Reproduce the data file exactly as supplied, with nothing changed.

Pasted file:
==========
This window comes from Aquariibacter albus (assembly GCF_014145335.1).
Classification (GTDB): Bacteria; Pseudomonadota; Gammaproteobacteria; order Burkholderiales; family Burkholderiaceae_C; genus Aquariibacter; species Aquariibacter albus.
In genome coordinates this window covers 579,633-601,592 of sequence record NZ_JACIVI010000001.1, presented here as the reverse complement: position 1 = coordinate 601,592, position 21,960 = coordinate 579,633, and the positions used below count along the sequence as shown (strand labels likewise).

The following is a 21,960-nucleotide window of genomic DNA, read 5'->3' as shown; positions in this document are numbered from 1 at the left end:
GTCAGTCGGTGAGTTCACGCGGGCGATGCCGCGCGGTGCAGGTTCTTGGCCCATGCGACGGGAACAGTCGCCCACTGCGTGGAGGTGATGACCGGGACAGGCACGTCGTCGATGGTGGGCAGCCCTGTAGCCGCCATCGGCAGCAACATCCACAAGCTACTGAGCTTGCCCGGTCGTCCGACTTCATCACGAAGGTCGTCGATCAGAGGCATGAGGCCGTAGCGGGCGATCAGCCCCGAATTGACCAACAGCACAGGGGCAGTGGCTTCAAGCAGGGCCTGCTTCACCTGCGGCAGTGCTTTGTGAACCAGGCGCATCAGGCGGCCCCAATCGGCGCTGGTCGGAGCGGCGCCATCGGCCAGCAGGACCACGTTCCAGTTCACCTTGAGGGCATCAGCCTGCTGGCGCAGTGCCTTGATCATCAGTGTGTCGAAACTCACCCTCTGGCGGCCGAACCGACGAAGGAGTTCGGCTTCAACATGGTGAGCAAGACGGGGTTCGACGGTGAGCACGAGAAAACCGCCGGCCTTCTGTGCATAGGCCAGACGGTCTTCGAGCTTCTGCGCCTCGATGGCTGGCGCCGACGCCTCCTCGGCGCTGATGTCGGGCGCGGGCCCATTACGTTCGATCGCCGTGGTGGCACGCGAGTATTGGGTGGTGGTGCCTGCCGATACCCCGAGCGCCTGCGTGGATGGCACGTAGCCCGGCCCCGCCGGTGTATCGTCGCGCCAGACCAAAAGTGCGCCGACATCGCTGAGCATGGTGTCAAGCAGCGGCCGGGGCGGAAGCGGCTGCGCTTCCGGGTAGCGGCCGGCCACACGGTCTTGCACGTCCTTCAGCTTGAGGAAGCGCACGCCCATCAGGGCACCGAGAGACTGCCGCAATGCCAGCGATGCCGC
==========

This window comes from Aquariibacter albus (assembly GCF_014145335.1).
Classification (GTDB): Bacteria; Pseudomonadota; Gammaproteobacteria; order Burkholderiales; family Burkholderiaceae_C; genus Aquariibacter; species Aquariibacter albus.
In genome coordinates this window covers 579,633-601,592 of sequence record NZ_JACIVI010000001.1, presented here as the reverse complement: position 1 = coordinate 601,592, position 21,960 = coordinate 579,633, and the positions used below count along the sequence as shown (strand labels likewise).

The following is a 21,960-nucleotide window of genomic DNA, read 5'->3' as shown; positions in this document are numbered from 1 at the left end:
GTCAGTCGGTGAGTTCACGCGGGCGATGCCGCGCGGTGCAGGTTCTTGGCCCATGCGACGGGAACAGTCGCCCACTGCGTGGAGGTGATGACCGGGACAGGCACGTCGTCGATGGTGGGCAGCCCTGTAGCCGCCATCGGCAGCAACATCCACAAGCTACTGAGCTTGCCCGGTCGTCCGACTTCATCACGAAGGTCGTCGATCAGAGGCATGAGGCCGTAGCGGGCGATCAGCCCCGAATTGACCAACAGCACAGGGGCAGTGGCTTCAAGCAGGGCCTGCTTCACCTGCGGCAGTGCTTTGTGAACCAGGCGCATCAGGCGGCCCCAATCGGCGCTGGTCGGAGCGGCGCCATCGGCCAGCAGGACCACGTTCCAGTTCACCTTGAGGGCATCAGCCTGCTGGCGCAGTGCCTTGATCATCAGTGTGTCGAAACTCACCCTCTGGCGGCCGAACCGACGAAGGAGTTCGGCTTCAACATGGTGAGCAAGACGGGGTTCGACGGTGAGCACGAGAAAACCGCCGGCCTTCTGTGCATAGGCCAGACGGTCTTCGAGCTTCTGCGCCTCGATGGCTGGCGCCGACGCCTCCTCGGCGCTGATGTCGGGCGCGGGCCCATTACGTTCGATCGCCGTGGTGGCACGCGAGTATTGGGTGGTGGTGCCTGCCGATACCCCGAGCGCCTGCGTGGATGGCACGTAGCCCGGCCCCGCCGGTGTATCGTCGCGCCAGACCAAAAGTGCGCCGACATCGCTGAGCATGGTGTCAAGCAGCGGCCGGGGCGGAAGCGGCTGCGCTTCCGGGTAGCGGCCGGCCACACGGTCTTGCACGTCCTTCAGCTTGAGGAAGCGCACGCCCATCAGGGCACCGAGAGACTGCCGCAATGCCAGCGATGCCGC